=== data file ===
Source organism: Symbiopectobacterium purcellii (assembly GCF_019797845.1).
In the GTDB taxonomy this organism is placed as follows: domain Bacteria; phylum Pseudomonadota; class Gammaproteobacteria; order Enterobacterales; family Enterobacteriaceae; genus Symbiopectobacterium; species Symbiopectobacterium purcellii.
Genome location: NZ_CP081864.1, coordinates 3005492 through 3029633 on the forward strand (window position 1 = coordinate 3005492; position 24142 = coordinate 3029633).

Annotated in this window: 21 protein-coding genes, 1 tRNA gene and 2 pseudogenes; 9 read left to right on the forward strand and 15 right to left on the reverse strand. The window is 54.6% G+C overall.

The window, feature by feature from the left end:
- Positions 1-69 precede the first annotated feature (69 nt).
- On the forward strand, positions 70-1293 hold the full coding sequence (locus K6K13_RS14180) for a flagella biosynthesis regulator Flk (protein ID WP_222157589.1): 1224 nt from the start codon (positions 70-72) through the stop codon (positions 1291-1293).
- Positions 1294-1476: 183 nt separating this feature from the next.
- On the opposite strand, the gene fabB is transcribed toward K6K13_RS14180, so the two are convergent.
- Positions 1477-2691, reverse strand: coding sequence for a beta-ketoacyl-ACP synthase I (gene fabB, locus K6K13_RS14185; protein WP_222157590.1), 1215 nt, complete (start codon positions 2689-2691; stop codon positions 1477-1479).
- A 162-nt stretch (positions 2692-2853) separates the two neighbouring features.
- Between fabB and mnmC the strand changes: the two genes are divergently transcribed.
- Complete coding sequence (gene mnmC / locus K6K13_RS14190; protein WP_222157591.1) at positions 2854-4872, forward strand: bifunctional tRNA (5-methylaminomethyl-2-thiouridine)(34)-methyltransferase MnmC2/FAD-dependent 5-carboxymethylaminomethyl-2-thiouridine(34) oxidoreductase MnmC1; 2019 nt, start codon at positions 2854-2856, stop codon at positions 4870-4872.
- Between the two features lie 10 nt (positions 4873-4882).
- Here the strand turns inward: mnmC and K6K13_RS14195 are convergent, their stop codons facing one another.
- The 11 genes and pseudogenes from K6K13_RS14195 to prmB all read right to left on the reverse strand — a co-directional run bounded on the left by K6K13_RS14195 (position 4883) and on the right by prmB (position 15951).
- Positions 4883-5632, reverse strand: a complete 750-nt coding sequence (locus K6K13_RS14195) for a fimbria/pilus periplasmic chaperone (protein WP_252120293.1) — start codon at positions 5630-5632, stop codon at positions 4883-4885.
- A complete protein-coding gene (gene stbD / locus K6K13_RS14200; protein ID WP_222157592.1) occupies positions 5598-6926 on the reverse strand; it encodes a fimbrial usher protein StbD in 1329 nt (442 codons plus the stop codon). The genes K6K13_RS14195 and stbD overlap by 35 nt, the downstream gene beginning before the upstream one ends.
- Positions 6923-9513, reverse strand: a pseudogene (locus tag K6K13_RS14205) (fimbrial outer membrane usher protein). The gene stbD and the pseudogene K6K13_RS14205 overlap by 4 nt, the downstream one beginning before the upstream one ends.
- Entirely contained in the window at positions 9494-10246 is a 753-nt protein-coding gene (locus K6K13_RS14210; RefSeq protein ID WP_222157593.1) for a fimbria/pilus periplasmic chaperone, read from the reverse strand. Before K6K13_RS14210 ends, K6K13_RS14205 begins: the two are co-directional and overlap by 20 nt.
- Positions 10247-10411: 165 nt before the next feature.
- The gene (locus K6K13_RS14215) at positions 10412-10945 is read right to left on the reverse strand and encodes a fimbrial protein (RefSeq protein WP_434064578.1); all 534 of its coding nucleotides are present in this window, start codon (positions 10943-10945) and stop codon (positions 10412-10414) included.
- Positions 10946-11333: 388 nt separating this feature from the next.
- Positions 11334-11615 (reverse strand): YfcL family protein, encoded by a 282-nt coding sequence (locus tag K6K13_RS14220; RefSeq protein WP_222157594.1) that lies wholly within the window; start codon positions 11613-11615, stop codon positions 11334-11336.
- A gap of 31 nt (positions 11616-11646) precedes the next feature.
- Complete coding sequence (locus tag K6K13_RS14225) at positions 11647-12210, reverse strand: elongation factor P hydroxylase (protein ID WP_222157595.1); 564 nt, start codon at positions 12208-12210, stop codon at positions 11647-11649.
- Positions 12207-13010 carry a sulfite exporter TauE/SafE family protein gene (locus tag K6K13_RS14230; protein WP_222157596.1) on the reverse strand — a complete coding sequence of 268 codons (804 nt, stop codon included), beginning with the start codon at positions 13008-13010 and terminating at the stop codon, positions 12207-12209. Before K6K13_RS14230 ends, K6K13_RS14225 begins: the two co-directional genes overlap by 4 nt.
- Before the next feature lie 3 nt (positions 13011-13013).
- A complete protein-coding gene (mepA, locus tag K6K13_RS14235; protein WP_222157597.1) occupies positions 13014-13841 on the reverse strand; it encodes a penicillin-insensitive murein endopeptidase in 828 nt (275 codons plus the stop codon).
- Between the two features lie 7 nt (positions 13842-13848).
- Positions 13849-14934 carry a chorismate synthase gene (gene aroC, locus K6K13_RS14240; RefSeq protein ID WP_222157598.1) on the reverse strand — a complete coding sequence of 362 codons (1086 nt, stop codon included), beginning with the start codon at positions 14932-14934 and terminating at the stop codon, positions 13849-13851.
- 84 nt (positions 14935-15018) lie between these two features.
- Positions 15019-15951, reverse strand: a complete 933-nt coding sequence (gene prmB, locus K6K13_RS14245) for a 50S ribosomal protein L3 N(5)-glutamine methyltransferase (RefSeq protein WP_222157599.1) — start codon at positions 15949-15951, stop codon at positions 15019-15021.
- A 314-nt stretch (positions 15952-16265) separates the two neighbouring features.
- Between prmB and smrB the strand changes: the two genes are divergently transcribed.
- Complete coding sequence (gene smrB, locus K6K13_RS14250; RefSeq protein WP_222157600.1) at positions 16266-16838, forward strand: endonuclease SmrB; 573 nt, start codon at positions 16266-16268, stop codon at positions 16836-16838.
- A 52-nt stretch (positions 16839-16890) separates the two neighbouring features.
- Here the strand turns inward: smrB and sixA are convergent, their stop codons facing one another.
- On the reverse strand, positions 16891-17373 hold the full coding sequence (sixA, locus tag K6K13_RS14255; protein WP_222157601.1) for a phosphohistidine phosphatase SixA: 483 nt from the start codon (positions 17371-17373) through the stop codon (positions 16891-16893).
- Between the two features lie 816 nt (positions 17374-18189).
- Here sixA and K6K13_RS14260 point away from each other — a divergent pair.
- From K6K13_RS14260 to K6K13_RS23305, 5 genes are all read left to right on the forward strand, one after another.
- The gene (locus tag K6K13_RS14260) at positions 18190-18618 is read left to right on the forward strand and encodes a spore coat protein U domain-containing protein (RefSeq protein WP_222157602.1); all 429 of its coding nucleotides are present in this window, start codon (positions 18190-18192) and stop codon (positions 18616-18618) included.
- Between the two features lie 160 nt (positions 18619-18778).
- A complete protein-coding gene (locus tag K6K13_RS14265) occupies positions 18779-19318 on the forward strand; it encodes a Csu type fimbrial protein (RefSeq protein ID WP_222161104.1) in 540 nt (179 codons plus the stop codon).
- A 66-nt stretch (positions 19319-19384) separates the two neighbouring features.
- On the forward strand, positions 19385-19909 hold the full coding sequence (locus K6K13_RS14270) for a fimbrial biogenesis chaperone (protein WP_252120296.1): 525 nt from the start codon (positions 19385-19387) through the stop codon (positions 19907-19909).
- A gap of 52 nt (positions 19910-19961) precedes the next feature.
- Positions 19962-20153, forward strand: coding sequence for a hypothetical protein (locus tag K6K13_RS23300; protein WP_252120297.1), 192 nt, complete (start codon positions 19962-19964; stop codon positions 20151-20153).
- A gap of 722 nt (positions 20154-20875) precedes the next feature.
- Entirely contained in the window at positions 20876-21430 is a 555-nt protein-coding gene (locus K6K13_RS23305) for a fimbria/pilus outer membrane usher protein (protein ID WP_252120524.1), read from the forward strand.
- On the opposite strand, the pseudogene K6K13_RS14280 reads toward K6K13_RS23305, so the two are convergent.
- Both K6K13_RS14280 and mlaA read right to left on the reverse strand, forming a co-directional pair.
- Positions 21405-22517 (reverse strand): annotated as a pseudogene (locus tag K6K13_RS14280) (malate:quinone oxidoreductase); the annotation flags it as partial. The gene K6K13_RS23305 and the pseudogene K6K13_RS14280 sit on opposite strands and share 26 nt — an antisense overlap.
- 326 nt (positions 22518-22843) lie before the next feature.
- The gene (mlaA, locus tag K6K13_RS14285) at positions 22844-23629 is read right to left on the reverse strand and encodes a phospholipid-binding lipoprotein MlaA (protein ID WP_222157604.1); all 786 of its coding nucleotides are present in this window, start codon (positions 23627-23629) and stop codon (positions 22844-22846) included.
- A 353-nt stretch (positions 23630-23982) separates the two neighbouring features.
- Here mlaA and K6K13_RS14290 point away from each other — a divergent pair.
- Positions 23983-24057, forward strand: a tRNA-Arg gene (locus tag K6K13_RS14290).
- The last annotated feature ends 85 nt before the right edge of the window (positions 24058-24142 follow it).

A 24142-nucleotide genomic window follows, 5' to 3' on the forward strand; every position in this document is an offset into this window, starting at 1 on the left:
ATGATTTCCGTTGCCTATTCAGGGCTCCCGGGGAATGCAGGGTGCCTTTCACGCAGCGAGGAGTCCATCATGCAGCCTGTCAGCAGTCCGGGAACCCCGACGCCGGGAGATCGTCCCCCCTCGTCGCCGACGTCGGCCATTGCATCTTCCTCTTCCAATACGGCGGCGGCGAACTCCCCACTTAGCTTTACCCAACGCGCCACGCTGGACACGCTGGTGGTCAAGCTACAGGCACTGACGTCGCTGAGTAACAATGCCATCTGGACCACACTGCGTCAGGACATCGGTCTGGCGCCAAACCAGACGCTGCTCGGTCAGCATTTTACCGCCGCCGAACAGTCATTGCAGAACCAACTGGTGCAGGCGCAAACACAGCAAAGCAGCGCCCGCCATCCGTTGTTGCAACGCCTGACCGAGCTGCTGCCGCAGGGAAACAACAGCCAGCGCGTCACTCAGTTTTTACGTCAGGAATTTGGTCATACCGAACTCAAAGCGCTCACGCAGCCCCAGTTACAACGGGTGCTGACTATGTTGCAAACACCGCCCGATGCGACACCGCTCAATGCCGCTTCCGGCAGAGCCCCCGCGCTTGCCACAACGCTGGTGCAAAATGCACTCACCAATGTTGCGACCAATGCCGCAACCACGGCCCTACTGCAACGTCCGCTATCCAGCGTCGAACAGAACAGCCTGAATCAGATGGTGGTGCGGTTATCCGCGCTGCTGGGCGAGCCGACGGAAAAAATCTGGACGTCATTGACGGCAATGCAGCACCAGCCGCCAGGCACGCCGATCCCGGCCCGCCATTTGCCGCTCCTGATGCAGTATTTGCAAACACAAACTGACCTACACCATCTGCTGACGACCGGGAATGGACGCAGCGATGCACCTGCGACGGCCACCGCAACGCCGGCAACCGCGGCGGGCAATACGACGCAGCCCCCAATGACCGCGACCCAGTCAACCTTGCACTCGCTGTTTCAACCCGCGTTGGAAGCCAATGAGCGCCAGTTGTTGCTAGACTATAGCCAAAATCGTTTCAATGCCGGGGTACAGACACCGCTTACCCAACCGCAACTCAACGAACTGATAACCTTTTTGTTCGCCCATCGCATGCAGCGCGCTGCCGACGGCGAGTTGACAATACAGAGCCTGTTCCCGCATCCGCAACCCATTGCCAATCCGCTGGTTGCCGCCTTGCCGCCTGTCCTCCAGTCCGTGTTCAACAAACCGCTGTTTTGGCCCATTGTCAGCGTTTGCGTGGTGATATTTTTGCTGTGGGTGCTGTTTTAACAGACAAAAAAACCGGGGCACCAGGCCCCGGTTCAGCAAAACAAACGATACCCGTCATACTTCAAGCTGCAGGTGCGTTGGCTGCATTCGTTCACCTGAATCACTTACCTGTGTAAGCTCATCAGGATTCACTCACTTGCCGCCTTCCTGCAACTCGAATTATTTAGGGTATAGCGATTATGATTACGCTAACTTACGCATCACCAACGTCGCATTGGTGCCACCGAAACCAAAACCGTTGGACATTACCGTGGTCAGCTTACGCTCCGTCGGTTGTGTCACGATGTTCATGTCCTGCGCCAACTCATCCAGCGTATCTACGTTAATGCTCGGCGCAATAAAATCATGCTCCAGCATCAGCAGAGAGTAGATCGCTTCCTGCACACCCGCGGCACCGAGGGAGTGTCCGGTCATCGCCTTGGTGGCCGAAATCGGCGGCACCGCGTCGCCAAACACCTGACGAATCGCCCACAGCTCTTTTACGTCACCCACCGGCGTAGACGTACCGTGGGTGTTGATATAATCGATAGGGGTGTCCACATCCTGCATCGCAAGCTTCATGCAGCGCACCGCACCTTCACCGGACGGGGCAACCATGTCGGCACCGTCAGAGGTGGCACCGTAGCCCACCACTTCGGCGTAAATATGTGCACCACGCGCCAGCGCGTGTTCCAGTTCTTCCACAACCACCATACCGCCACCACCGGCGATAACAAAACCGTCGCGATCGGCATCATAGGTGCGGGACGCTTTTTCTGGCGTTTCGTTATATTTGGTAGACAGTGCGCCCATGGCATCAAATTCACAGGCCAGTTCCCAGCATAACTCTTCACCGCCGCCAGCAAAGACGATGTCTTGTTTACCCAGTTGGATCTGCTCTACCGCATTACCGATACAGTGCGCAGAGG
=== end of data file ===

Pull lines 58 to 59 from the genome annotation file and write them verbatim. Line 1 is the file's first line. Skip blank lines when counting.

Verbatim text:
- Here mlaA and K6K13_RS14290 point away from each other — a divergent pair.
- Positions 23983-24057, forward strand: a tRNA-Arg gene (locus tag K6K13_RS14290).